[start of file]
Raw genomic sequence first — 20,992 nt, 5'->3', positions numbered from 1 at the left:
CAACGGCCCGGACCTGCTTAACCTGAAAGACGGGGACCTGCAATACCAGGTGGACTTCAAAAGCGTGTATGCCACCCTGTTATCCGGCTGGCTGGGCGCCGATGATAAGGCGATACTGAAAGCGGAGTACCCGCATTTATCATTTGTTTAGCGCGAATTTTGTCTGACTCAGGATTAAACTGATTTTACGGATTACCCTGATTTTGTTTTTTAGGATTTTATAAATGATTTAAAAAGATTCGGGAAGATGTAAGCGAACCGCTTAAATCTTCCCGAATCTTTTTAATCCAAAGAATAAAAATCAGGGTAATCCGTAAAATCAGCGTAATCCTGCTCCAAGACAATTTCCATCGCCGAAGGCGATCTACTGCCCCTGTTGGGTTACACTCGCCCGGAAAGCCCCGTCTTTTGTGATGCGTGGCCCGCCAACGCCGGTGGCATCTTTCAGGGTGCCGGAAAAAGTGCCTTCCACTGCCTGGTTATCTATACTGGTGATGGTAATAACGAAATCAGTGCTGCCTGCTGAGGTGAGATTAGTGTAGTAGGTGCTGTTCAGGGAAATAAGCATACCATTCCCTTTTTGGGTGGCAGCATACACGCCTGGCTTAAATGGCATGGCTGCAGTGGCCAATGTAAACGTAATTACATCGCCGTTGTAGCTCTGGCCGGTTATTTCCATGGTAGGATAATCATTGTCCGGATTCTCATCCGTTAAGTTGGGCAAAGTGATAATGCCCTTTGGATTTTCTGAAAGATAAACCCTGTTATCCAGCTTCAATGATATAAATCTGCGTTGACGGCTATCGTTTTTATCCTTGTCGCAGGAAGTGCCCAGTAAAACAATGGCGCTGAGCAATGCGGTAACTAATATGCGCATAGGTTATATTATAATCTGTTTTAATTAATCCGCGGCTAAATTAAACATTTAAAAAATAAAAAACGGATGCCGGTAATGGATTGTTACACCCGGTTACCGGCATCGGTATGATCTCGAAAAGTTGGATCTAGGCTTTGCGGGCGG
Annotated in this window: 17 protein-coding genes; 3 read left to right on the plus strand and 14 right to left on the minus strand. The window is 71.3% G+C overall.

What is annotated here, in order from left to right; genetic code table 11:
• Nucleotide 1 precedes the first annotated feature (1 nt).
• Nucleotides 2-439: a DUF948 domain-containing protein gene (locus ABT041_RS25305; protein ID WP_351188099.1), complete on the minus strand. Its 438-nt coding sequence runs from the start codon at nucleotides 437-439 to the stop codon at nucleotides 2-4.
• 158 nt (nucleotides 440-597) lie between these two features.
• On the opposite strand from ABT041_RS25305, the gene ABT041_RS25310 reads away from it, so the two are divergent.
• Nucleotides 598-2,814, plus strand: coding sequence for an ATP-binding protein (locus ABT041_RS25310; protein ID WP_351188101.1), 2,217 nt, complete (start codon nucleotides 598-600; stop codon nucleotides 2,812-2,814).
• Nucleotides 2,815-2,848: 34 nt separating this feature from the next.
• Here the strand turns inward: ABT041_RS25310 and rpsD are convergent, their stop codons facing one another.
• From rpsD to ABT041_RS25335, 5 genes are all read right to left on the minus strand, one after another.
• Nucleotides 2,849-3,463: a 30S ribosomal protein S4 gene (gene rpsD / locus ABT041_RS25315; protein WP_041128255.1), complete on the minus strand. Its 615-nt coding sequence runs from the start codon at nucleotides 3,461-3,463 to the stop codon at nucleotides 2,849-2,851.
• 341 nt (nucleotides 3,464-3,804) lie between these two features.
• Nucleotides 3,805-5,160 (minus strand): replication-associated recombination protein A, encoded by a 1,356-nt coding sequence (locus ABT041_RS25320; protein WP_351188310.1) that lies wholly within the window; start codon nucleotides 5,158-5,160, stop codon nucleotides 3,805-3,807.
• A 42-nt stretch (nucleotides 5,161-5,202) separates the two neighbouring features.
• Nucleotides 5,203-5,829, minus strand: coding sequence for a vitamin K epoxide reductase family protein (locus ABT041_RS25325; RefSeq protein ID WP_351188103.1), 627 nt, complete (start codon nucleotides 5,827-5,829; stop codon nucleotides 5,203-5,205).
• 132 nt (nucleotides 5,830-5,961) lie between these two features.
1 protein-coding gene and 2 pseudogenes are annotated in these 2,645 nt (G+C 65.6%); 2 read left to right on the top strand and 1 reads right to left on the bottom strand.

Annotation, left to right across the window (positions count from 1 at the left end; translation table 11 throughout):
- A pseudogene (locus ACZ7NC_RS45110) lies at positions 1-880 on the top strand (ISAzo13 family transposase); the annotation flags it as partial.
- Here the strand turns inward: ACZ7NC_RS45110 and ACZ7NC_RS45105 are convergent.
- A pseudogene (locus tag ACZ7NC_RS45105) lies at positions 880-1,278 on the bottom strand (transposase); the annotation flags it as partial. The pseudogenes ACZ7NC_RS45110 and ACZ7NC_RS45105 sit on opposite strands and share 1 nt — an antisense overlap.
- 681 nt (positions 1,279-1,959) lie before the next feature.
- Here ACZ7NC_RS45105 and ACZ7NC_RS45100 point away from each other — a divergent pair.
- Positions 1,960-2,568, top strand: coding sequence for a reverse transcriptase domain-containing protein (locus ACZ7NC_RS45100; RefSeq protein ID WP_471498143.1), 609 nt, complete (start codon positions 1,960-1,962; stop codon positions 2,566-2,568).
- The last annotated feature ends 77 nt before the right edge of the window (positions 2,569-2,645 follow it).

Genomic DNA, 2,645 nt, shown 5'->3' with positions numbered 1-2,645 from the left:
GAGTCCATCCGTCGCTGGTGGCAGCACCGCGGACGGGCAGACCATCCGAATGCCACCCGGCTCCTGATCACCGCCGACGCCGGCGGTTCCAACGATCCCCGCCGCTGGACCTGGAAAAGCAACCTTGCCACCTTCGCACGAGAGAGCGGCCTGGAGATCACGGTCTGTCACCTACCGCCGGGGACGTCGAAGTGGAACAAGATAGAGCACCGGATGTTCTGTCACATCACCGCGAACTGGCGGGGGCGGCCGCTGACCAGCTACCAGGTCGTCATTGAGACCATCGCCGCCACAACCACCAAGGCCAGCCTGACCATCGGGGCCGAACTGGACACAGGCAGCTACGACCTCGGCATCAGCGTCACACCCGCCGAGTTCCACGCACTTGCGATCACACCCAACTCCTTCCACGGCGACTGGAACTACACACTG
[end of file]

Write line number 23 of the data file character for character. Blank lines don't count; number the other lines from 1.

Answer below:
- A pseudogene (locus tag ACZ7NC_RS45105) lies at positions 880-1,278 on the bottom strand (transposase); the annotation flags it as partial. The pseudogenes ACZ7NC_RS45110 and ACZ7NC_RS45105 sit on opposite strands and share 1 nt — an antisense overlap.